Marc Branchaud <> writes:

> Occasionally when doing a fresh clone of a repo, if the clock ticks at just
> the wrong time the checked-out files end up with different timestamps.
> The effect of this can be that, when "make" is run in the workdir it'll
> decide that some files are out of date and try to rebuild them.
> (In our particular case, our automated build-bot cloned a submodule of some
> third-party (i.e. not our) code, where a got an earlier timestamp
> than its dependent, so "configure && make" then tried to rebuild
> and the build failed because our build environment has the wrong
> version of automake.)

Even if you somehow arrange and to have the
same timestamp, wouldn't it be up to your "make" to decide which one
is newer?  Certainly is not newer than, and
it is free to try rebuilding it.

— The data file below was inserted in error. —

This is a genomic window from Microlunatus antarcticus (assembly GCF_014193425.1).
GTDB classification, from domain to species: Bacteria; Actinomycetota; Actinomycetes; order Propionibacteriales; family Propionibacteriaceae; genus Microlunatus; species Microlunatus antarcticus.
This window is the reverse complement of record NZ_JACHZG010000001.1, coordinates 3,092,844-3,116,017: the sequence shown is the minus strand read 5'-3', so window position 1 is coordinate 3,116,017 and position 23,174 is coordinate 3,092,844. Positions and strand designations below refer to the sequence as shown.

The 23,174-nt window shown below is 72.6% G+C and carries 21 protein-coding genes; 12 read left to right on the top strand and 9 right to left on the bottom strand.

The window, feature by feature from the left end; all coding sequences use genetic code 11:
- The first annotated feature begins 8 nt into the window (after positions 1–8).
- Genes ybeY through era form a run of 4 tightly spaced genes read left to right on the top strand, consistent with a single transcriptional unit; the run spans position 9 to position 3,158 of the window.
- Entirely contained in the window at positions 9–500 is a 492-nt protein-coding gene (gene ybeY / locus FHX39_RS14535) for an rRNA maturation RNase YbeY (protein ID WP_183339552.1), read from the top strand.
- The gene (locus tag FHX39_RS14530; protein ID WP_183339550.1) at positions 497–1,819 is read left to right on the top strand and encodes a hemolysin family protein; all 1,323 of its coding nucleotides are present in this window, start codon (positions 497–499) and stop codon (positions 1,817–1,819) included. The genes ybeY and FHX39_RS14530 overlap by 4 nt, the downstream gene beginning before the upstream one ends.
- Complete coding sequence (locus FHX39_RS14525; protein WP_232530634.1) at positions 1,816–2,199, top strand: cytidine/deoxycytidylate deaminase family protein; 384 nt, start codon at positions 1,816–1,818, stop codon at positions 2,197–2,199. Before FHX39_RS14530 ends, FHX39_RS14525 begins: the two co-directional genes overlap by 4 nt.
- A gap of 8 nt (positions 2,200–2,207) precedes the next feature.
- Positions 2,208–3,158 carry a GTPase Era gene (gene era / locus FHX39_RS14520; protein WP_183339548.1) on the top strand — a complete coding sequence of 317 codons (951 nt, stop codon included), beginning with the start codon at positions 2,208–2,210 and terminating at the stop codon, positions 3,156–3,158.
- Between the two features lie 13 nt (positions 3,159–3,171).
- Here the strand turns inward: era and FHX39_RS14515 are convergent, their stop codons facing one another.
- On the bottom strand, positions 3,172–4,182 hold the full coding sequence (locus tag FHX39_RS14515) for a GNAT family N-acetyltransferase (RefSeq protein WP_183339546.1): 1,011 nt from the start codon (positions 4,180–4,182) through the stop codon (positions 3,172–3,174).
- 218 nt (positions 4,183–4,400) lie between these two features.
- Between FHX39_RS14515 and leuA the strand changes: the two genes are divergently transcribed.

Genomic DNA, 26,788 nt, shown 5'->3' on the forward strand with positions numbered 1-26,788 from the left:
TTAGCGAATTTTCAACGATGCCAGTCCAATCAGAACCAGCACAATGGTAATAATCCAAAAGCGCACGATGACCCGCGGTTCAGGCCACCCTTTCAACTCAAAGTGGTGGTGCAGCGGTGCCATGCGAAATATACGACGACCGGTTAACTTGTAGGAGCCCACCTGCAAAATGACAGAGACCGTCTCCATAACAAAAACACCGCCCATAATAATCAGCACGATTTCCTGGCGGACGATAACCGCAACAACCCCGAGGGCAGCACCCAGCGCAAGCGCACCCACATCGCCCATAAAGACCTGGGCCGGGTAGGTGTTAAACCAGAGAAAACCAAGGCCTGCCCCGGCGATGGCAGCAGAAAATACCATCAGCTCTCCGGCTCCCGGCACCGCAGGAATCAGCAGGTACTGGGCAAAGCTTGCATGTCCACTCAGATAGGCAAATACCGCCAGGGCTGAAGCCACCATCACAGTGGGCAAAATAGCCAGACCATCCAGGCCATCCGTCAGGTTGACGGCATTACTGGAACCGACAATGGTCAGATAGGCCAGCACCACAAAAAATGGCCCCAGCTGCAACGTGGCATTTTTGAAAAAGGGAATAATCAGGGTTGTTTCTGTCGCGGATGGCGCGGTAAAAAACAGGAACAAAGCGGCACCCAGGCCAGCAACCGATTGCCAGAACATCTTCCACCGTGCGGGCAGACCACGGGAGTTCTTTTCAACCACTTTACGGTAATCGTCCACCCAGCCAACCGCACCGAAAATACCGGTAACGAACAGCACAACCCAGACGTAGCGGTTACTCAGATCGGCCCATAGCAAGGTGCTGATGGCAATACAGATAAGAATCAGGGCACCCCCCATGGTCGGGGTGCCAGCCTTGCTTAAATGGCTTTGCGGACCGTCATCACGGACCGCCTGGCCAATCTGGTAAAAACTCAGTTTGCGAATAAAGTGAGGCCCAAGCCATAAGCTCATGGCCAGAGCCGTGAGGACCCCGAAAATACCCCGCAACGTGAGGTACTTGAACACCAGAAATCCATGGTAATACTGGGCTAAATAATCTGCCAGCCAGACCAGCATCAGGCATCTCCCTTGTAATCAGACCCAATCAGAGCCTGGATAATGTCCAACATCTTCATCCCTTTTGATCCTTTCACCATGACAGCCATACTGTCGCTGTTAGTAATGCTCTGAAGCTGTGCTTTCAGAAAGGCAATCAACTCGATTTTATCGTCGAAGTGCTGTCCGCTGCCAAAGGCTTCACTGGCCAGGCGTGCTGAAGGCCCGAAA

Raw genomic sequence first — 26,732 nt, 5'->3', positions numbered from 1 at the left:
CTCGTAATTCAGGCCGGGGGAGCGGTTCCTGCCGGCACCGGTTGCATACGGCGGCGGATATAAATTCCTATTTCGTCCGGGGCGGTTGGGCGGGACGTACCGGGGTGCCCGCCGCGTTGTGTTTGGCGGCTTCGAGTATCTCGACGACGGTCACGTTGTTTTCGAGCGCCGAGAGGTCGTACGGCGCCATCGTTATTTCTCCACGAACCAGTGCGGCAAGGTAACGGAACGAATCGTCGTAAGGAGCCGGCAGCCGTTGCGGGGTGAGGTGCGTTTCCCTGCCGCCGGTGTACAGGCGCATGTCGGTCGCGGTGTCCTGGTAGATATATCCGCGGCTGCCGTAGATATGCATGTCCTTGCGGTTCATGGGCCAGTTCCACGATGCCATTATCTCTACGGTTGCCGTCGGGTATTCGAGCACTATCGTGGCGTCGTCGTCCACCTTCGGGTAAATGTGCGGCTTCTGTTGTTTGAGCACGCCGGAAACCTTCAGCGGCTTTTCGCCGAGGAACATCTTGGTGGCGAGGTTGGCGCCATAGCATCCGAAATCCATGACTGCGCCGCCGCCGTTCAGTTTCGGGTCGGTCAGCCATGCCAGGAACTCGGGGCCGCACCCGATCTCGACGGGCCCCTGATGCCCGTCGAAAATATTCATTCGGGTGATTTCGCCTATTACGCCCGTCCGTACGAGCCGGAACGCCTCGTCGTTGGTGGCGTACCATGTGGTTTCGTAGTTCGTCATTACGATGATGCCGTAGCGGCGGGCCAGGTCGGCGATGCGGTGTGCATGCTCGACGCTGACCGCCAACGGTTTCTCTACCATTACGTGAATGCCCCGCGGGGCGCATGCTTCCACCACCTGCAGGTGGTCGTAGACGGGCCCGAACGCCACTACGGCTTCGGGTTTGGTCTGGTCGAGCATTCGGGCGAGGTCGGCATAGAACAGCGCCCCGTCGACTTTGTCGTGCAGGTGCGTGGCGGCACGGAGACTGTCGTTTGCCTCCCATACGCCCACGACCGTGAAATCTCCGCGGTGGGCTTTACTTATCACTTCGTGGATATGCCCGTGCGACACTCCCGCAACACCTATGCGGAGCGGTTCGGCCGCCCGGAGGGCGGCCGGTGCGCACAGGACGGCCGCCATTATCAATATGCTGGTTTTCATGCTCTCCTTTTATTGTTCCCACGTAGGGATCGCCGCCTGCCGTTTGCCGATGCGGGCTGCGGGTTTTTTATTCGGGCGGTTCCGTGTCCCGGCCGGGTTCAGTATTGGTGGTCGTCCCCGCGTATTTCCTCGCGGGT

Also if you do this after any operation:

    $ rm
    $ git checkout

you will have that is newer than your and
you will end up attempting to rebuild it.

The timestamp of a working tree file records the time at which it
was created in your working tree.  It does not have any relation to
the commit or author timestamp of the commit you check it out of.
If this command:

    $ git checkout @{1.dacade.ago}

gave your an ancient timestamp, it will break your

While not including files that can be rebuilt from the source may be
the ideal solution, I've seen projects hide rules to rebuild such a
"generated but needs special tools to build" and/or a "generated but
normal developers do not have any business rebuilding" file (in your
case, in their Makefiles from the normal targets (like
"make all") for this exact reason, when they choose to distribute
such files by including in their commits.
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